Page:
Ricki and the Flash
Starring Meryl Streep, Mamie Gummer, Kevin Kline, Rick Springfield, Audra McDonald,
Director Jonathan Demme is as unpredictable as when his film “Silence of the Lambs” took best picture at the Oscars by surprise in 1992. Sparse has been the films he has made since then, hits like “Rachel Getting Married”, and misses like “The Manchurian Candidate” remake (also with Streep).
Certainly no stranger for promoting strong female characters or exploring the destructiveness of family, “Ricki and the Flash” is his lightest film since 1988’s “Married to the Mob”. Streep follows up her impressive and evolving vocal range from last years “Into the Woods” here as a deep raspy rocker. Structurally “Ricki and the Flash”, written by Diablo Cody (“Juno”) isn’t the strongest film, yet when the conversations turn to regret, acceptance and forgiveness the narrative finds the right beat.
Ricki (Streep) left behind her entire like back in Indianapolis when she moved to California in pursuit of her musical career. Now the penniless and aging rocker is summoned home by ex-husband Pete (Kline), to bring comfort to their daughter suffering through a divorce and psychotic breakdown.
Failing to attend her daughter’s wedding, seeing her family once a year, Ricki isn’t sure of her place in the evolving tragedy. Yet something about being together with the entire family, including two sons, one of which is recently engaged, help Ricki understand what she has been missing. Unapologetic for who she is and her decisions, Ricki comes to understand this might be her moment to finally help the family understand her passion for music.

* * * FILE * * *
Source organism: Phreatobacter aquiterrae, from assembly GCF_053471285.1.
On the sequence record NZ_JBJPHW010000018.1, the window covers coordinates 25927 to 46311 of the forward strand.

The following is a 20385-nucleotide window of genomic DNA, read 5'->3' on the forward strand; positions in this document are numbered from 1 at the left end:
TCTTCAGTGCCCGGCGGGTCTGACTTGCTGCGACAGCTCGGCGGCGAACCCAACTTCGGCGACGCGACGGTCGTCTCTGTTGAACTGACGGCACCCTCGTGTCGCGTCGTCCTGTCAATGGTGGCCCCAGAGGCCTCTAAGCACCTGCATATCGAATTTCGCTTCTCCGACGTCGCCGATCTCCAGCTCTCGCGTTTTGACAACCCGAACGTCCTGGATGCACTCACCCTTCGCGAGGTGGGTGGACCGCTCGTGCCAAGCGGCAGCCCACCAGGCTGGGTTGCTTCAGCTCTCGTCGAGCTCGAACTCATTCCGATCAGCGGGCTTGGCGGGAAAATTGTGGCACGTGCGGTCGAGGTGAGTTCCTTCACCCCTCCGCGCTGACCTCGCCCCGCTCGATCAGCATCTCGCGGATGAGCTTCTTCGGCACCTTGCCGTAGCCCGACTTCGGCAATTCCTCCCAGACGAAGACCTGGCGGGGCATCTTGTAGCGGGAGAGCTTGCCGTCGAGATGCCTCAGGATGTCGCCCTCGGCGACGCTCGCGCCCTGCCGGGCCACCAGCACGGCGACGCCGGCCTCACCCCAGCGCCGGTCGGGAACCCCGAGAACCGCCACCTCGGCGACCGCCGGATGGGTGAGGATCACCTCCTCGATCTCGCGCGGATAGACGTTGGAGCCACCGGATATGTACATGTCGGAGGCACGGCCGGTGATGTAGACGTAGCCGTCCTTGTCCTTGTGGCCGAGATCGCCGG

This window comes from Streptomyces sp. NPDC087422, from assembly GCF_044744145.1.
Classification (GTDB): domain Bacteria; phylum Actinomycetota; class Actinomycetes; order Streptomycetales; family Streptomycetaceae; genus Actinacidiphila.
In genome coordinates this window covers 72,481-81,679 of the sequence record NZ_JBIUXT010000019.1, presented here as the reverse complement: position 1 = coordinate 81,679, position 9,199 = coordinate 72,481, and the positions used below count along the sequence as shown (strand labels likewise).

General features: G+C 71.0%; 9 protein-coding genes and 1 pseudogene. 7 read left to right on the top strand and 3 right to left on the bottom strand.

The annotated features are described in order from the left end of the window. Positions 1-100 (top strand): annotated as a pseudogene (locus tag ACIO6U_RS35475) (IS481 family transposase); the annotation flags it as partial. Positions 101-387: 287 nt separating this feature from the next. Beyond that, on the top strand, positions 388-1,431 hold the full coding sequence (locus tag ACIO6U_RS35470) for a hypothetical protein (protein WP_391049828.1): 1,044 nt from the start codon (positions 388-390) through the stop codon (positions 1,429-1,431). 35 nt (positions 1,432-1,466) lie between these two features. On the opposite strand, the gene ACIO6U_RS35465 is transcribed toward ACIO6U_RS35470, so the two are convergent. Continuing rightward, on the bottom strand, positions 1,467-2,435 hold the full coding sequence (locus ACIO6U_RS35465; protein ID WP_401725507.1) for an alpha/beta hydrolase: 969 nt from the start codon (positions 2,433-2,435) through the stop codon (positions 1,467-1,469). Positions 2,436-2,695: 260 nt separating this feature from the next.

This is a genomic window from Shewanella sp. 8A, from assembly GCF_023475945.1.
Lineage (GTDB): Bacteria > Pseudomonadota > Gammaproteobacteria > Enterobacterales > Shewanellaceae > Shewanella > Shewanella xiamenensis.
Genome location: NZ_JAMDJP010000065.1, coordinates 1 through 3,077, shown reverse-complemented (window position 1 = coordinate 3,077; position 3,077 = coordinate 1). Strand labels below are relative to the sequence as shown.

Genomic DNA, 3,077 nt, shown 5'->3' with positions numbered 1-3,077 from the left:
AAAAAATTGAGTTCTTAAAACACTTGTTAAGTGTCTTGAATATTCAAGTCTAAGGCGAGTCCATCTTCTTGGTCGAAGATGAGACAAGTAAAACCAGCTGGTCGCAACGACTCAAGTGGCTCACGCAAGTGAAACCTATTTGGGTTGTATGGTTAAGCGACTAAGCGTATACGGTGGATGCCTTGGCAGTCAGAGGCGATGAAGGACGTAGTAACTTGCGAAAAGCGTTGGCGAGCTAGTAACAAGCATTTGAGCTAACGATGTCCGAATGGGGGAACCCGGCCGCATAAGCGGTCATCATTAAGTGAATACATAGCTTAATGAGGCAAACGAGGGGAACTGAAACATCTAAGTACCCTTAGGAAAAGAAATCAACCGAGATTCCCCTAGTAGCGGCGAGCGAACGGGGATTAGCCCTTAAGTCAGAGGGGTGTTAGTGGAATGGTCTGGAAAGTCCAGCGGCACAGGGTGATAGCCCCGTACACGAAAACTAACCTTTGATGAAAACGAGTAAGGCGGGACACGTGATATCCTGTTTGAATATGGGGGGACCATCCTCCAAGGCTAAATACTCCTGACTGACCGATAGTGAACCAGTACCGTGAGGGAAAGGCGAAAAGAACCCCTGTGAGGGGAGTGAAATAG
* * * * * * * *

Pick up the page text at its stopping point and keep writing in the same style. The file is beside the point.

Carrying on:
It’s never as exciting or stressful as August: Osage County, but there are moments of tension that ground the story in reality.
I laughed under my breather a bit that Demme would open “Ricki and the Flash” with “American Girl”, the same song Catherine (Brooke Smith) sang prior to her kidnapping in “Silence of the Lambs”. While the film is certainly geared towards a more mature crowd, it was a little disappointing that the film cuts away just as Streep starts to cover Lady Gaga’s “Bad Romance”.
Streep’s latest film transformation is most interesting when she appears a fish out of water in the Indiana scenes. The screen time devoted to her grocery store clerk job or sad preforming gig at a local hotel bar only cause the viewer to contemplate when she will return to the family dynamic. It’s never as exciting or stressful as August: Osage County, but there are moments of tension that ground the story in reality.
“Ricki and the Flash” isn’t as funny as many probably think it should be, nor is it as dramatic and emotional as I kept hoping it would get. Instead it waddles in middle ground, allowing us to enjoy the music, admire Streep’s talent and walk away with a pleasant experience. As mother’s go, Streep has played all shapes and sizes, this is just another in her collection and because of her popularity, might even earn a spot in the Golden Globes best comedy/musical category, but this isn’t award winning Streep material. “Ricki and the Flash” is still important however, it’s one of the few films of the summer that isn’t filled with special effects or eager to reboot a franchise.
When the story gets serious it’s good, otherwise just enjoy Streep rocking out.